- Arenas/Stadiums/Leagues /Entertainment
- Construction, Real Estate, Property Management
- Critical Infrastructure: Electric, Gas, Water
- Education: K-12
- Education: University
- Government: Federal, State and Local
- Hospitality & Casinos
- Hospitals & Medical Centers
- Ports: Sea, Land & Air
- Retail/Restaurants/Convenience Stores
- Transportation/Supply Chain/Warehousing
It doesn’t matter where you are in the world – New Jersey, Tel Aviv – retail theft is a cost of doing business.
More than $13 billion worth of goods are stolen from retailers each year, which amounts to an average of $35 million stolen per day, according to the National Association of Shoplifting Prevention. In additional, habitual shoplifters steal an average of 1.6 times per week, and they report that they are caught an average of only once in every 48 time they steal. How can an investment in surveillance help to mitigate an enterprise’s risk of retail shrink, whether from shoplifting risks, employee error, or premeditated crime?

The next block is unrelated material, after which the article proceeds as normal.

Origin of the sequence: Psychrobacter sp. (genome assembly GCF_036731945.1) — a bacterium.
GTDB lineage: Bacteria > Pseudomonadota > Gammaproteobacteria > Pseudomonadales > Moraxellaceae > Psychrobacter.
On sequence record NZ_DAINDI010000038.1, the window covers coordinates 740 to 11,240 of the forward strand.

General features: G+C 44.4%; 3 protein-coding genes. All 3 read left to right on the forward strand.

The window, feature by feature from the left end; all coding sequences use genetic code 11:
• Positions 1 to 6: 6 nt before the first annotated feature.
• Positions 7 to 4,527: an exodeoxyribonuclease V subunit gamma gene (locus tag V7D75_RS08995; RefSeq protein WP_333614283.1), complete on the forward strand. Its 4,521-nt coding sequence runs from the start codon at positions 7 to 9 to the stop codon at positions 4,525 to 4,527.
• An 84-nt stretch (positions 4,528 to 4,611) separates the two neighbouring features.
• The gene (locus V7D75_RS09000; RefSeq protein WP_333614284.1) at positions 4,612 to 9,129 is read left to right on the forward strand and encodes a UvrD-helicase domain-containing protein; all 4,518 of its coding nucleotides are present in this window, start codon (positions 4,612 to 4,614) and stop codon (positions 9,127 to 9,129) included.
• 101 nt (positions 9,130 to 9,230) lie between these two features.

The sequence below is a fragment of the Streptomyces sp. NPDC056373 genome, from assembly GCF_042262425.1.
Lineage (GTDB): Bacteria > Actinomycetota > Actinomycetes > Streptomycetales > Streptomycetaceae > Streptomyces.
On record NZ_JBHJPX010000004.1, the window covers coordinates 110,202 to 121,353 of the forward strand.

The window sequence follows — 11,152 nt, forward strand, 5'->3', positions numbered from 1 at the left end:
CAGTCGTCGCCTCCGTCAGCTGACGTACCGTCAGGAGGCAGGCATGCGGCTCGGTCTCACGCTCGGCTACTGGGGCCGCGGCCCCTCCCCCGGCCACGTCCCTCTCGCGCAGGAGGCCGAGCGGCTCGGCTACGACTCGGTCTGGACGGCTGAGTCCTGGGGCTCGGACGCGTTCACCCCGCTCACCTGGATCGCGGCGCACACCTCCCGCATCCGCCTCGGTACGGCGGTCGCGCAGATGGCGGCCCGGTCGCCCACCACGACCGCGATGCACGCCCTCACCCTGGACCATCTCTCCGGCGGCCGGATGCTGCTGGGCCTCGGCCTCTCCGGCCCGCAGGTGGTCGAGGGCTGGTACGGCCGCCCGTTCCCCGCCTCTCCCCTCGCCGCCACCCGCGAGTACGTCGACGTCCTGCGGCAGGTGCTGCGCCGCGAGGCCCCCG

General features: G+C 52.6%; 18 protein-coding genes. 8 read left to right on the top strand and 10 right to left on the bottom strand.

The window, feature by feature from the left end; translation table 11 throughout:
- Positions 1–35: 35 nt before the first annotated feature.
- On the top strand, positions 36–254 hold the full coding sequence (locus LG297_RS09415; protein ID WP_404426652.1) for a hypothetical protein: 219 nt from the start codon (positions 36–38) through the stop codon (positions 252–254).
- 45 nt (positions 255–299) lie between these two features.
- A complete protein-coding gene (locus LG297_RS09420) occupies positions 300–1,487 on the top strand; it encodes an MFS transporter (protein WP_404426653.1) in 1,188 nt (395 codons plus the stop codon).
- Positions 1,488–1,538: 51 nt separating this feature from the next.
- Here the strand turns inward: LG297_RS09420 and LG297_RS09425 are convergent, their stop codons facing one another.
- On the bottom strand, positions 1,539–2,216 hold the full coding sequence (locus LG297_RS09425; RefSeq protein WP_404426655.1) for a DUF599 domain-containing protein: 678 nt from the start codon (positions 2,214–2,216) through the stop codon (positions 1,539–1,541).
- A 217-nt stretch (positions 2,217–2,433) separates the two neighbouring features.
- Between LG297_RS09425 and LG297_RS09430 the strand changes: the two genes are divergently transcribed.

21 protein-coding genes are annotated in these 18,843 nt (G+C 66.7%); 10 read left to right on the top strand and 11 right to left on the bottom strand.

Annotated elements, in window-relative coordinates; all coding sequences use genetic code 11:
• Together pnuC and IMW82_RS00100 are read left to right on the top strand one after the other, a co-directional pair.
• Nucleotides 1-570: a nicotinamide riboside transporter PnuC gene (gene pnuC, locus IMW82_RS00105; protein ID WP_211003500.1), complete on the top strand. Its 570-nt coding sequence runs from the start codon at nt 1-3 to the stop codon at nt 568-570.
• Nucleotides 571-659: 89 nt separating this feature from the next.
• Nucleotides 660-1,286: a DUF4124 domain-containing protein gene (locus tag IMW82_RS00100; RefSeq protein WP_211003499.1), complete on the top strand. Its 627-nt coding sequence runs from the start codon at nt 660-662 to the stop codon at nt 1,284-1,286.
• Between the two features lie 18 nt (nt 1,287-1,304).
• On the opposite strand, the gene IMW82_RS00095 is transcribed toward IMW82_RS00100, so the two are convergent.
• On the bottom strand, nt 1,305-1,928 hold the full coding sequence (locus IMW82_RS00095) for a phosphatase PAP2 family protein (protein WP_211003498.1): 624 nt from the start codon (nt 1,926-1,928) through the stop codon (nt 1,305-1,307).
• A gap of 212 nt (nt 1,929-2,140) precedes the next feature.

In early 2014, an armed, masked robber entered the front doors of a Rolex boutique in Tel Aviv, Israel, demanding employees open locked jewelry displays and hand over expensive jewelry and watches. Midway through the robbery, an employee was able to press a panic button, alerting officials at the Euro-Asia head office, who could immediately pull up the video surveillance feed and alert the police. Within minute, police arrived to arrest the robber and his accomplice.